From the monthly archives: "May 2012"

Commercial Observer Now

Daycare Service Signs at 4 New York Plaza

Childrens Creative Learning Centers has signed a lease to take a 5,500-square-foot retail space at Four New York Plaza for an early childhood education and care center, the company announced.

CCLC operates another such facility at 90 Park Avenue, which opened earlier this year.

“In meeting with New York City businesses, we’ve already seen a tremendous interest in backup care services, and CCLC is thrilled to bring this much-needed service to employers and hard working parents,” Fran Durekas, CCLC’s founder and chief development officer, said in a statement that was released for the deal at 90 Park. “Our goal is to give parents the flexibility and peace of mind to make last-minute child care decisions by providing businesses with a trusted and safe environment that they can offer to employees.”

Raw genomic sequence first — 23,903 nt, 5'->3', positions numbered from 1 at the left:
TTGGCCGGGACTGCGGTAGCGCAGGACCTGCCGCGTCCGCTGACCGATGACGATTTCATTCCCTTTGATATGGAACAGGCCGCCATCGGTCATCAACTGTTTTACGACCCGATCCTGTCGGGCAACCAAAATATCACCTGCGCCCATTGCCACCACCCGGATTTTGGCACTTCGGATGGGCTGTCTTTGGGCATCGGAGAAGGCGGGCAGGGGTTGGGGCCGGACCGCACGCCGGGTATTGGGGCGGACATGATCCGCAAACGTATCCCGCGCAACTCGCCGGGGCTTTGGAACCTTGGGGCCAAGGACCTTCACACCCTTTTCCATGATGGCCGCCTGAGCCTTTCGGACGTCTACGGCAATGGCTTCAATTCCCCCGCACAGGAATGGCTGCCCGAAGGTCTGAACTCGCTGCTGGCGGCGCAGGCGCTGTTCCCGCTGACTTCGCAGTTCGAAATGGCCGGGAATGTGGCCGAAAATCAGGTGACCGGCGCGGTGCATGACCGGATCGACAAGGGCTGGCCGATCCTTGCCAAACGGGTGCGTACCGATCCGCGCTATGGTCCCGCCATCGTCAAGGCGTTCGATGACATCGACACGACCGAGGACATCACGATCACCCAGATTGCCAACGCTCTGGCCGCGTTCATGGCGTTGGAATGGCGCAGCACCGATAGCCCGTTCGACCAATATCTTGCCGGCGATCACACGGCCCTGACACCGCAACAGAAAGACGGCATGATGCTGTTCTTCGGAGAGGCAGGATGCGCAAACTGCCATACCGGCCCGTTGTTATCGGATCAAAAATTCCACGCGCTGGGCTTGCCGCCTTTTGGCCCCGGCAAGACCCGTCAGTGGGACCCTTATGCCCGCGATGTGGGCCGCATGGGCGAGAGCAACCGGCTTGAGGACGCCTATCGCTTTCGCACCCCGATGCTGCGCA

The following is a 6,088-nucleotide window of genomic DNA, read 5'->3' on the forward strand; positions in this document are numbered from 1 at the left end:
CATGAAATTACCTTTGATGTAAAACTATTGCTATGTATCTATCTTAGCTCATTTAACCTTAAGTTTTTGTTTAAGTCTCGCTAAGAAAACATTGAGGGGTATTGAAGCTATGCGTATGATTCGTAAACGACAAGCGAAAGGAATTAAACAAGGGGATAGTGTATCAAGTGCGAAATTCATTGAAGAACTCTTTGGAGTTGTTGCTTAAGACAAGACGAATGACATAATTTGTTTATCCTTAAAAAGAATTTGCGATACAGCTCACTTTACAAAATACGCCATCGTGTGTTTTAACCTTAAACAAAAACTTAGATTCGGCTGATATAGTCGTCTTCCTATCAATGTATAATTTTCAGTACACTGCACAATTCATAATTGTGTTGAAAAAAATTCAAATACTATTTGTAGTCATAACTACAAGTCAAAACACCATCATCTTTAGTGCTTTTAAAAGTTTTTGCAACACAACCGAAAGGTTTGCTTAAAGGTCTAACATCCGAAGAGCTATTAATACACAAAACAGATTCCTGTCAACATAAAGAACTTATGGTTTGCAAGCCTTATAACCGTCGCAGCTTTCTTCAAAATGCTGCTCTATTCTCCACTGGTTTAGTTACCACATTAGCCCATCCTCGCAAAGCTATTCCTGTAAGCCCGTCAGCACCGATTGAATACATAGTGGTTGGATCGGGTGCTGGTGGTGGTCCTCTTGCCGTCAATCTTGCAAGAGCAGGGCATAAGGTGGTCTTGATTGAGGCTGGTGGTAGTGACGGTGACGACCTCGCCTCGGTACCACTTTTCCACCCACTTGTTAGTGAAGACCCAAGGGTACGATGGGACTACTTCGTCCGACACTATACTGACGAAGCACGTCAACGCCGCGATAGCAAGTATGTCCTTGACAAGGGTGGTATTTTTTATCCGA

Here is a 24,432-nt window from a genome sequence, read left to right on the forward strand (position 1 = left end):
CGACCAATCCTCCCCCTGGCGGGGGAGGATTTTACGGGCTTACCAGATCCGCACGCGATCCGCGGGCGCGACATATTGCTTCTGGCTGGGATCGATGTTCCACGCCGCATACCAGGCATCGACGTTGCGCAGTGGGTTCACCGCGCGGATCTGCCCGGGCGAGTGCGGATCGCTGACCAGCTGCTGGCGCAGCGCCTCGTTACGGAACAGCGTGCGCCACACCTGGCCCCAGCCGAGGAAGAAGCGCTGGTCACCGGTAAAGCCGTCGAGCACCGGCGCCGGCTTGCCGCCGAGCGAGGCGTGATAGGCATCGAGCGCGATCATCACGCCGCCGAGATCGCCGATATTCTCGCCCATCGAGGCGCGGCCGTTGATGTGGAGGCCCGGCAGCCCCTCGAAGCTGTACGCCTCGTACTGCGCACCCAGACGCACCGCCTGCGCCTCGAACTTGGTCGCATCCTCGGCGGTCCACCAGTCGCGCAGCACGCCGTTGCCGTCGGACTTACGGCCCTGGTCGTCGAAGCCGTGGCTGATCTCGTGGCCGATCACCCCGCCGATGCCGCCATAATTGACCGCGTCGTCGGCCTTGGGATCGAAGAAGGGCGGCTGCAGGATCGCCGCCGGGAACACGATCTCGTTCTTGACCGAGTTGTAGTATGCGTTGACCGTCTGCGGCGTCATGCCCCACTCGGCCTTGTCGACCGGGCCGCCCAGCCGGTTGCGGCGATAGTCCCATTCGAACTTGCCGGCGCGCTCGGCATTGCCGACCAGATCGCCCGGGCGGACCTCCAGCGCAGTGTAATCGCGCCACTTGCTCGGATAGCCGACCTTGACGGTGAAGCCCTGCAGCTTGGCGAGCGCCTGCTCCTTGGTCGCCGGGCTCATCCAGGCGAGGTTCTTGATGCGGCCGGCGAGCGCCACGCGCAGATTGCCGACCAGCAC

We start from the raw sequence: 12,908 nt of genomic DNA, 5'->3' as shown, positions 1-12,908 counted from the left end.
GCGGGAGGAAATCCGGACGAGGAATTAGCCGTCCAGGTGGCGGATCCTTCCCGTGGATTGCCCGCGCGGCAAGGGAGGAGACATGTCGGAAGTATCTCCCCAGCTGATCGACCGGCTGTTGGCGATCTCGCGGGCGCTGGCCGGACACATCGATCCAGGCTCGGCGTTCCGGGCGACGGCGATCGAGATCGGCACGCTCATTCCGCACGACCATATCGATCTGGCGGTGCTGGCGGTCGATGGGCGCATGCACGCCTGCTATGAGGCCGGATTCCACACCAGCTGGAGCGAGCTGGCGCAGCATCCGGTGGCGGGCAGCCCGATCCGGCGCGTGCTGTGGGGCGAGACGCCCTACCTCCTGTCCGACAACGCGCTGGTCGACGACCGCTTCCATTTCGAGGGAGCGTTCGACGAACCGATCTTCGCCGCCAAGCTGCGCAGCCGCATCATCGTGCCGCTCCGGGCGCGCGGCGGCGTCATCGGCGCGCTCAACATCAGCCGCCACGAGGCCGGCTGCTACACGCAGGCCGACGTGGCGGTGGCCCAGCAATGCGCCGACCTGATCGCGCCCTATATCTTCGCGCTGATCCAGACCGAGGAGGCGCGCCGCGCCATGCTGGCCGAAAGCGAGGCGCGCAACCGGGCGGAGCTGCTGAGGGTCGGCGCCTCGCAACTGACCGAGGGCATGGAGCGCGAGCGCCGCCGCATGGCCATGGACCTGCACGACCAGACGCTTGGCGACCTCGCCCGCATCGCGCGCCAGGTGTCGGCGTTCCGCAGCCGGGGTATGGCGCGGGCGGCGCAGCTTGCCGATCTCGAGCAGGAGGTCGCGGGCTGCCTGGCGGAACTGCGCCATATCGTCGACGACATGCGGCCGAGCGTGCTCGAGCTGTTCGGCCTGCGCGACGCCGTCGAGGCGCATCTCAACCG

Andrew Cohen, an executive at CCLC, told The Commercial Observer that the company had been searching for a Downtown location.

“We were in Midtown but we have a lot of clients Downtown where we knew there was a lot of demand,” he said.

CCLC mainly works under contract with companies to provide day care and education services for their employees’ children.

Four New York Plaza, where CCLC will be opening later this year, was sold in recent months to an investment partnership between HSBC and Edge Fund Advisors. Harbor Group International purchased the roughly one million-square-foot office tower at the depths of the recession for a little over $100 million and sold it to the partnership for more than double what it paid, about $265 million.